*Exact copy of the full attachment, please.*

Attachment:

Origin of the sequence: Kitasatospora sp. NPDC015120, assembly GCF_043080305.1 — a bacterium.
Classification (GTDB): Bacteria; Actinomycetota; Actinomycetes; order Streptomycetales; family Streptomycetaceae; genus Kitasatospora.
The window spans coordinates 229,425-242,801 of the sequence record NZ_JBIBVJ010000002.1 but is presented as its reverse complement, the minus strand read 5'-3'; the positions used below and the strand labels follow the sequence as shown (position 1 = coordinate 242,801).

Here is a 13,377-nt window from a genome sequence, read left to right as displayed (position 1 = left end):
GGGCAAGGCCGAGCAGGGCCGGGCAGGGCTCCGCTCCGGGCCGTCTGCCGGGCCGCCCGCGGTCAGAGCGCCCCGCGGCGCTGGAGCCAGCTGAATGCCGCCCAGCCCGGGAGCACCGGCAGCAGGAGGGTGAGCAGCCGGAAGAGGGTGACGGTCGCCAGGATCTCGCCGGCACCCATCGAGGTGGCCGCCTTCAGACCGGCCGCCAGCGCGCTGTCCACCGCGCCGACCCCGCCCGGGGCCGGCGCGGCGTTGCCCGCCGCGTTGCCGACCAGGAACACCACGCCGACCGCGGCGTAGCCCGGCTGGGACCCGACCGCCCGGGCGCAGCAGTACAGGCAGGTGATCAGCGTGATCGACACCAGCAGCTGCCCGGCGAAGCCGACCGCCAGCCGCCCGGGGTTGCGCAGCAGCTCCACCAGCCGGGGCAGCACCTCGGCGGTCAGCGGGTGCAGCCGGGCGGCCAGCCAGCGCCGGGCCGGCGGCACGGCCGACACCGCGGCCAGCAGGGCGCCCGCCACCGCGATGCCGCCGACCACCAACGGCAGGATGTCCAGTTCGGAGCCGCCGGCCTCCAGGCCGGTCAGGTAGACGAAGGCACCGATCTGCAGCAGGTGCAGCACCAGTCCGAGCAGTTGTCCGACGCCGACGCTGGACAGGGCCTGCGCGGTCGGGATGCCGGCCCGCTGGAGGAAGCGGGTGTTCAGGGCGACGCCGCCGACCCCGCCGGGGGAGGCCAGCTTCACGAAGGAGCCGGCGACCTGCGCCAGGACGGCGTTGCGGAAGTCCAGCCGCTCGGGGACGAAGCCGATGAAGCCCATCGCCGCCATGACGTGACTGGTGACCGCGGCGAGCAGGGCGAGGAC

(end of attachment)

Origin of the sequence: Kitasatospora sp. NPDC015120, assembly GCF_043080305.1 — a bacterium.
Classification (GTDB): Bacteria; Actinomycetota; Actinomycetes; order Streptomycetales; family Streptomycetaceae; genus Kitasatospora.
The window spans coordinates 229,425-242,801 of the sequence record NZ_JBIBVJ010000002.1 but is presented as its reverse complement, the minus strand read 5'-3'; the positions used below and the strand labels follow the sequence as shown (position 1 = coordinate 242,801).

Here is a 13,377-nt window from a genome sequence, read left to right as displayed (position 1 = left end):
GGGCAAGGCCGAGCAGGGCCGGGCAGGGCTCCGCTCCGGGCCGTCTGCCGGGCCGCCCGCGGTCAGAGCGCCCCGCGGCGCTGGAGCCAGCTGAATGCCGCCCAGCCCGGGAGCACCGGCAGCAGGAGGGTGAGCAGCCGGAAGAGGGTGACGGTCGCCAGGATCTCGCCGGCACCCATCGAGGTGGCCGCCTTCAGACCGGCCGCCAGCGCGCTGTCCACCGCGCCGACCCCGCCCGGGGCCGGCGCGGCGTTGCCCGCCGCGTTGCCGACCAGGAACACCACGCCGACCGCGGCGTAGCCCGGCTGGGACCCGACCGCCCGGGCGCAGCAGTACAGGCAGGTGATCAGCGTGATCGACACCAGCAGCTGCCCGGCGAAGCCGACCGCCAGCCGCCCGGGGTTGCGCAGCAGCTCCACCAGCCGGGGCAGCACCTCGGCGGTCAGCGGGTGCAGCCGGGCGGCCAGCCAGCGCCGGGCCGGCGGCACGGCCGACACCGCGGCCAGCAGGGCGCCCGCCACCGCGATGCCGCCGACCACCAACGGCAGGATGTCCAGTTCGGAGCCGCCGGCCTCCAGGCCGGTCAGGTAGACGAAGGCACCGATCTGCAGCAGGTGCAGCACCAGTCCGAGCAGTTGTCCGACGCCGACGCTGGACAGGGCCTGCGCGGTCGGGATGCCGGCCCGCTGGAGGAAGCGGGTGTTCAGGGCGACGCCGCCGACCCCGCCGGGGGAGGCCAGCTTCACGAAGGAGCCGGCGACCTGCGCCAGGACGGCGTTGCGGAAGTCCAGCCGCTCGGGGACGAAGCCGATGAAGCCCATCGCCGCCATGACGTGACTGGTGACCGCGGCGAGCAGGGCGAGGAC